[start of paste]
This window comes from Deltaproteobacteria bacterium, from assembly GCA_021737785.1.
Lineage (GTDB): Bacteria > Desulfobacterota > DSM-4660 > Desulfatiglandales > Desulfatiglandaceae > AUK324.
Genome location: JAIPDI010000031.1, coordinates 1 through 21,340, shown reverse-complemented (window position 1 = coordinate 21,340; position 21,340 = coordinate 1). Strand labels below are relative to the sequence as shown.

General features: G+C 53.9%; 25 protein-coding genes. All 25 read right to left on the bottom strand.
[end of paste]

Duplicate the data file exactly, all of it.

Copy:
This window comes from Deltaproteobacteria bacterium, from assembly GCA_021737785.1.
Lineage (GTDB): Bacteria > Desulfobacterota > DSM-4660 > Desulfatiglandales > Desulfatiglandaceae > AUK324.
Genome location: JAIPDI010000031.1, coordinates 1 through 21,340, shown reverse-complemented (window position 1 = coordinate 21,340; position 21,340 = coordinate 1). Strand labels below are relative to the sequence as shown.

General features: G+C 53.9%; 25 protein-coding genes. All 25 read right to left on the bottom strand.